Combustible Celluloid
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With: Burt Lancaster, Charles Durning, Paul Winfield, Burt Young, Joseph Cotten, Melvyn Douglas, Richard Widmark, Roscoe Lee Browne, Richard Jaeckel, William Marshall, Gerald S. O'Loughlin, Charles Aidman, Leif Erickson, Charles McGraw, Morgan Paull, William Smith, John Ratzenberger
Written by: Ronald M. Cohen, Edward Huebsch, based on a novel by Walter Wager
Directed by: Robert Aldrich
MPAA Rating: R
Running Time: 144
Date: 02/09/1977

Twilight's Last Gleaming (1977)

3 1/2 Stars (out of 4)

Missile Demand

By Jeffrey M. Anderson

Robert Aldrich's Twilight's Last Gleaming is one of his angrier, tenser films, and one that has been difficult to see for several decades. Now, thanks to Olive Films, Blu-ray fans can devour it in its full glory.

Burt Lancaster stars, in his fourth and final film with Aldrich, as a bitter former general Lawrence Dell. It's 1981 (four years in the future), and Dell has discovered the brutal truth about Vietnam and the U.S. military, and comes up with a sinister plan. Accompanied by two escaped convicts (Paul Winfield and Burt Young), he breaks into a missile silo and threatens to fire nine missiles unless the President (Charles Durning) goes on television and explains to the American public just what the war was really all about.

Aldrich keeps up his tirade for two hours and twenty-four minutes, but it's astoundingly well-paced and suspenseful the entire time. He spends a good deal of screen time at the White House with the president's cabinet, including Joseph Cotten as the Secretary of State, and double Oscar-winner Melvyn Douglas. Another large chunk of time takes place in the silo, with a determined, resolute Lancaster butting heads with the streetwise Winfield and Young, and dealing with hostages, while monitoring the outside world through security cameras. Thirdly, Richard Widmark plays a very cynical general who seems willing to do just about anything to restore the balance of power.

Cutting back and forth, Aldrich cannily employs split-screens (both horizontal and vertical, and sometimes four images) for some of the tenser moments, orchestrating them so that the viewer must choose where to look; it's a split-second decision, and it heightens the sense of anxiety the viewer feels. The security cameras add another dimension of paranoia, as the viewers sit helplessly in the windowless silo, totally dependent on what the cameras can -- and can't -- see. At one point, the military finds a small hole in the cameras' range and arranges a sneak attack.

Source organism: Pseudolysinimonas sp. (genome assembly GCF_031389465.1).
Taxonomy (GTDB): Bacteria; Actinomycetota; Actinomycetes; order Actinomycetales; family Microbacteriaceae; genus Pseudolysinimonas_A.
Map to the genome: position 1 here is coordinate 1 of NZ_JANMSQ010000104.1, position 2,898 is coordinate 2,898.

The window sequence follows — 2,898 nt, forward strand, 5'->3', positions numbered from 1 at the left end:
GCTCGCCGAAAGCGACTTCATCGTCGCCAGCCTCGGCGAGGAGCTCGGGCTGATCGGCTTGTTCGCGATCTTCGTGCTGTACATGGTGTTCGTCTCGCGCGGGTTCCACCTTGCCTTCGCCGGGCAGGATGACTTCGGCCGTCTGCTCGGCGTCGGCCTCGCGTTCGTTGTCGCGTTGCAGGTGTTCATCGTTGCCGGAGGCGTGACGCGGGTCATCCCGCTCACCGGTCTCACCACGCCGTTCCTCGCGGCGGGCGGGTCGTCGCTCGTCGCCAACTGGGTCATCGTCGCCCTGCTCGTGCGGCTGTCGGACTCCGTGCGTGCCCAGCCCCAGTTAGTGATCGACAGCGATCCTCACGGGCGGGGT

Overall, this is the kind of movie you'd think would be even more prevalent today -- in our very dark times -- than back in the 1970s, but it only sheds light on how we are now a nation of avoiders, preferring to bury ourselves in entertainments and electronics than to learn any potentially disturbing truths. But back in the 1970s, there was an atmosphere of daring, and directors were not only allowed, but also encouraged to try crazy new ideas. Aldrich was a veteran by 1977, and would only make three more films before his death in 1983, but he was surely one of the tougher souls working at the time. Getting to see this film today sheds a bit more light on an extraordinary career.

Olive Films' Blu-ray comes with an amazing transfer, highlighting some blotchy skin tones and textures, which only make the characters look even more frenzied. The company's discs usually don't come with any extras, but this one does: a brand-new feature-length documentary, Aldrich Over Munich, directed by Robert Fischer.

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